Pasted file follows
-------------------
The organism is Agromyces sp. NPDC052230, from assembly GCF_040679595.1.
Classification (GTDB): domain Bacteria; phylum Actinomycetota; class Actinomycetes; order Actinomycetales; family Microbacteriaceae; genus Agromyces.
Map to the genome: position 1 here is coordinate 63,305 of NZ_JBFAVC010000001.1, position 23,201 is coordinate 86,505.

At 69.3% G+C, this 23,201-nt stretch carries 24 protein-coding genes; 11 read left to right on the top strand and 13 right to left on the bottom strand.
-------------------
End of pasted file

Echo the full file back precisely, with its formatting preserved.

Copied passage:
The organism is Agromyces sp. NPDC052230, from assembly GCF_040679595.1.
Classification (GTDB): domain Bacteria; phylum Actinomycetota; class Actinomycetes; order Actinomycetales; family Microbacteriaceae; genus Agromyces.
Map to the genome: position 1 here is coordinate 63,305 of NZ_JBFAVC010000001.1, position 23,201 is coordinate 86,505.

At 69.3% G+C, this 23,201-nt stretch carries 24 protein-coding genes; 11 read left to right on the top strand and 13 right to left on the bottom strand.